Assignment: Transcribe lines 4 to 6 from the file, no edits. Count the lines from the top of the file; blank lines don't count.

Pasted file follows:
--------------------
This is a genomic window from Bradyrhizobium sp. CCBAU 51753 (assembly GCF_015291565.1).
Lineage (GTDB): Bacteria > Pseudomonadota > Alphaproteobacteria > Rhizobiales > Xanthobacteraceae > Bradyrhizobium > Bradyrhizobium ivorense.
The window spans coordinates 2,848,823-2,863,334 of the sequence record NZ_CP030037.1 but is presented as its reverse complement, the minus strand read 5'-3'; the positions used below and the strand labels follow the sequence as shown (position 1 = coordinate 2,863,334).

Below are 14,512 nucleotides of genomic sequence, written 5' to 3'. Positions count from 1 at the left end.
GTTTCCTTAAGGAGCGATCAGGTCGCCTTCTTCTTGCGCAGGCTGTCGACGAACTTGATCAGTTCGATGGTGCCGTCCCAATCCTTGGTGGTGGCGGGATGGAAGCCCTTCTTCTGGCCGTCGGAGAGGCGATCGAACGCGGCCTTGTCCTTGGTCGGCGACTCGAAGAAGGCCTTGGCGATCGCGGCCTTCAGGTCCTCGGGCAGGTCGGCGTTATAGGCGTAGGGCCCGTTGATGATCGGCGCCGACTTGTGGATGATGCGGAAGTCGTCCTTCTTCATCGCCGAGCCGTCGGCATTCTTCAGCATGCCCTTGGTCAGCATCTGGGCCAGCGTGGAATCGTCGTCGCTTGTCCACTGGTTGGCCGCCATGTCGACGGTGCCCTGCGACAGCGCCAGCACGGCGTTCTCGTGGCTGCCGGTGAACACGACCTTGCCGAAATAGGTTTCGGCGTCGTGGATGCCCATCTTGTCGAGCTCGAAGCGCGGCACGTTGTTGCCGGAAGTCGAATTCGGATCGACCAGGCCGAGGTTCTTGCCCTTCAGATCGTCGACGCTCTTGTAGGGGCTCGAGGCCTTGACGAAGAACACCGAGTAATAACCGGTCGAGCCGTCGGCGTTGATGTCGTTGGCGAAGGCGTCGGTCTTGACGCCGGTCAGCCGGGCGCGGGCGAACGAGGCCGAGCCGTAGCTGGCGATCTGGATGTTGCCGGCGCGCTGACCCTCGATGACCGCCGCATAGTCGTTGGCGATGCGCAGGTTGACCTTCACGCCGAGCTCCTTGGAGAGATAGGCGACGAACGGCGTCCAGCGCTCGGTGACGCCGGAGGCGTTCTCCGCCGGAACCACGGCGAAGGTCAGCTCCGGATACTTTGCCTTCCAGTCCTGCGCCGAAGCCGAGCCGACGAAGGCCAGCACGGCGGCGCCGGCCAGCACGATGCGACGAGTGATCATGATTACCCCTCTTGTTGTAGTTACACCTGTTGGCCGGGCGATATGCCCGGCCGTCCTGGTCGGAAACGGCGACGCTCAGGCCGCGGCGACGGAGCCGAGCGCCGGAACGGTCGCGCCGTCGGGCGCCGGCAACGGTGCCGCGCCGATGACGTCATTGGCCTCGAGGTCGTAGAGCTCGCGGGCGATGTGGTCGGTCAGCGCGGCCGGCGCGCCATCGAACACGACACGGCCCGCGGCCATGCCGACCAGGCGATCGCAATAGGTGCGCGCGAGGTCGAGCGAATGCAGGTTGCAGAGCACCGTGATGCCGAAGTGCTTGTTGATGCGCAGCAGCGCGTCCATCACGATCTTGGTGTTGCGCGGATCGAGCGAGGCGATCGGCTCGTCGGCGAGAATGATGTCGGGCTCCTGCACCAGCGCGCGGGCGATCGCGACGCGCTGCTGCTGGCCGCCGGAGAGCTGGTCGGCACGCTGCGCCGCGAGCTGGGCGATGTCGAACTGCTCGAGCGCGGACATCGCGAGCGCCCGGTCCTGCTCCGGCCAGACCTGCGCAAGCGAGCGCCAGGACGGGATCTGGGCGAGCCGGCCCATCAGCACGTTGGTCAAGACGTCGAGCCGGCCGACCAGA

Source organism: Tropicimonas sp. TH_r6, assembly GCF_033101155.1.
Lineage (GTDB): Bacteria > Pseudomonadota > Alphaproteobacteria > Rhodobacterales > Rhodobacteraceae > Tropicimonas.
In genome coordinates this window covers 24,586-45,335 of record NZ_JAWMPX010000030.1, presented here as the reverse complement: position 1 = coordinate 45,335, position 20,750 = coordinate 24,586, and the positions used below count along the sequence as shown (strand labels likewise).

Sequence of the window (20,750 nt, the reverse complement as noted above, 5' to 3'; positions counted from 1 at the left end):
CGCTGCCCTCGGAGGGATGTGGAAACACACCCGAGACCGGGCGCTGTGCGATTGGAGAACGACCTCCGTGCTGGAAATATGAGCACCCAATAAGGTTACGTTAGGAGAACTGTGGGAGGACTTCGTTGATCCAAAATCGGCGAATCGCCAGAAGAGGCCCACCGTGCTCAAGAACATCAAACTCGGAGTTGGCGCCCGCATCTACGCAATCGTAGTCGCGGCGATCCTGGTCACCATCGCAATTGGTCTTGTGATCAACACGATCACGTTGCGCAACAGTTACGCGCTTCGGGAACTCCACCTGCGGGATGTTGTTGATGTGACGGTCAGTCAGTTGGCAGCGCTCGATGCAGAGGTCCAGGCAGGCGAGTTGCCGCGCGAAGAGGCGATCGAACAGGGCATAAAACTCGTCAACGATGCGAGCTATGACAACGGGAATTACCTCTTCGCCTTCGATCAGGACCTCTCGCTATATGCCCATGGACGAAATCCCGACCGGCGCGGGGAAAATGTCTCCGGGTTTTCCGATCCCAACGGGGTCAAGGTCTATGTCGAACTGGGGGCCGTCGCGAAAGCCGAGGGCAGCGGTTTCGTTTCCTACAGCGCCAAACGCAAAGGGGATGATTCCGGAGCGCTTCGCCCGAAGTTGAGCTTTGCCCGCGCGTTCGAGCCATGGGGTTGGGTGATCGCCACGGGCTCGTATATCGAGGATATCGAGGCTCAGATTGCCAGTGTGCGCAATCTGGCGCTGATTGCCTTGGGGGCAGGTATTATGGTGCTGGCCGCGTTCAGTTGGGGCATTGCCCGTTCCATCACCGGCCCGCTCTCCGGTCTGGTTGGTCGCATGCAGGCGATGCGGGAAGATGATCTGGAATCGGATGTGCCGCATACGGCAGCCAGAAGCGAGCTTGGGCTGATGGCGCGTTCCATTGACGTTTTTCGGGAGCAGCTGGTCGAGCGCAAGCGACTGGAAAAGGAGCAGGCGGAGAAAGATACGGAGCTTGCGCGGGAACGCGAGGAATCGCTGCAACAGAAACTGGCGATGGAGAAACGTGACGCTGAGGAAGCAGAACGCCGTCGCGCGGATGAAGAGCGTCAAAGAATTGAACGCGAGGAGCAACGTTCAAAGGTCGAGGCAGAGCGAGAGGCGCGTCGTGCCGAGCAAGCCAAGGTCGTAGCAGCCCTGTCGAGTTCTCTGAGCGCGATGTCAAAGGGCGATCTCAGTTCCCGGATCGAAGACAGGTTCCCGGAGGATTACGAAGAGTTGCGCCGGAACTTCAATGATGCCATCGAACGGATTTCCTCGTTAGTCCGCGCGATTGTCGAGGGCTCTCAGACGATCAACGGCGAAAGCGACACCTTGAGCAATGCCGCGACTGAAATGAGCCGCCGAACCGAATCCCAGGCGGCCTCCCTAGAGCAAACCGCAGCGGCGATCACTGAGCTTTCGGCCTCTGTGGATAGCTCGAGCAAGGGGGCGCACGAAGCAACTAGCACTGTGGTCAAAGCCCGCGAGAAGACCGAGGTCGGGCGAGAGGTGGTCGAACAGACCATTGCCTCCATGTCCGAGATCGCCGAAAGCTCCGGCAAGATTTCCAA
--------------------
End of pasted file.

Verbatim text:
Below are 14,512 nucleotides of genomic sequence, written 5' to 3'. Positions count from 1 at the left end.
GTTTCCTTAAGGAGCGATCAGGTCGCCTTCTTCTTGCGCAGGCTGTCGACGAACTTGATCAGTTCGATGGTGCCGTCCCAATCCTTGGTGGTGGCGGGATGGAAGCCCTTCTTCTGGCCGTCGGAGAGGCGATCGAACGCGGCCTTGTCCTTGGTCGGCGACTCGAAGAAGGCCTTGGCGATCGCGGCCTTCAGGTCCTCGGGCAGGTCGGCGTTATAGGCGTAGGGCCCGTTGATGATCGGCGCCGACTTGTGGATGATGCGGAAGTCGTCCTTCTTCATCGCCGAGCCGTCGGCATTCTTCAGCATGCCCTTGGTCAGCATCTGGGCCAGCGTGGAATCGTCGTCGCTTGTCCACTGGTTGGCCGCCATGTCGACGGTGCCCTGCGACAGCGCCAGCACGGCGTTCTCGTGGCTGCCGGTGAACACGACCTTGCCGAAATAGGTTTCGGCGTCGTGGATGCCCATCTTGTCGAGCTCGAAGCGCGGCACGTTGTTGCCGGAAGTCGAATTCGGATCGACCAGGCCGAGGTTCTTGCCCTTCAGATCGTCGACGCTCTTGTAGGGGCTCGAGGCCTTGACGAAGAACACCGAGTAATAACCGGTCGAGCCGTCGGCGTTGATGTCGTTGGCGAAGGCGTCGGTCTTGACGCCGGTCAGCCGGGCGCGGGCGAACGAGGCCGAGCCGTAGCTGGCGATCTGGATGTTGCCGGCGCGCTGACCCTCGATGACCGCCGCATAGTCGTTGGCGATGCGCAGGTTGACCTTCACGCCGAGCTCCTTGGAGAGATAGGCGACGAACGGCGTCCAGCGCTCGGTGACGCCGGAGGCGTTCTCCGCCGGAACCACGGCGAAGGTCAGCTCCGGATACTTTGCCTTCCAGTCCTGCGCCGAAGCCGAGCCGACGAAGGCCAGCACGGCGGCGCCGGCCAGCACGATGCGACGAGTGATCATGATTACCCCTCTTGTTGTAGTTACACCTGTTGGCCGGGCGATATGCCCGGCCGTCCTGGTCGGAAACGGCGACGCTCAGGCCGCGGCGACGGAGCCGAGCGCCGGAACGGTCGCGCCGTCGGGCGCCGGCAACGGTGCCGCGCCGATGACGTCATTGGCCTCGAGGTCGTAGAGCTCGCGGGCGATGTGGTCGGTCAGCGCGGCCGGCGCGCCATCGAACACGACACGGCCCGCGGCCATGCCGACCAGGCGATCGCAATAGGTGCGCGCGAGGTCGAGCGAATGCAGGTTGCAGAGCACCGTGATGCCGAAGTGCTTGTTGATGCGCAGCAGCGCGTCCATCACGATCTTGGTGTTGCGCGGATCGAGCGAGGCGATCGGCTCGTCGGCGAGAATGATGTCGGGCTCCTGCACCAGCGCGCGGGCGATCGCGACGCGCTGCTGCTGGCCGCCGGAGAGCTGGTCGGCACGCTGCGCCGCGAGCTGGGCGATGTCGAACTGCTCGAGCGCGGACATCGCGAGCGCCCGGTCCTGCTCCGGCCAGACCTGCGCAAGCGAGCGCCAGGACGGGATCTGGGCGAGCCGGCCCATCAGCACGTTGGTCAAGACGTCGAGCCGGCCGACCAGA

Source organism: Tropicimonas sp. TH_r6, assembly GCF_033101155.1.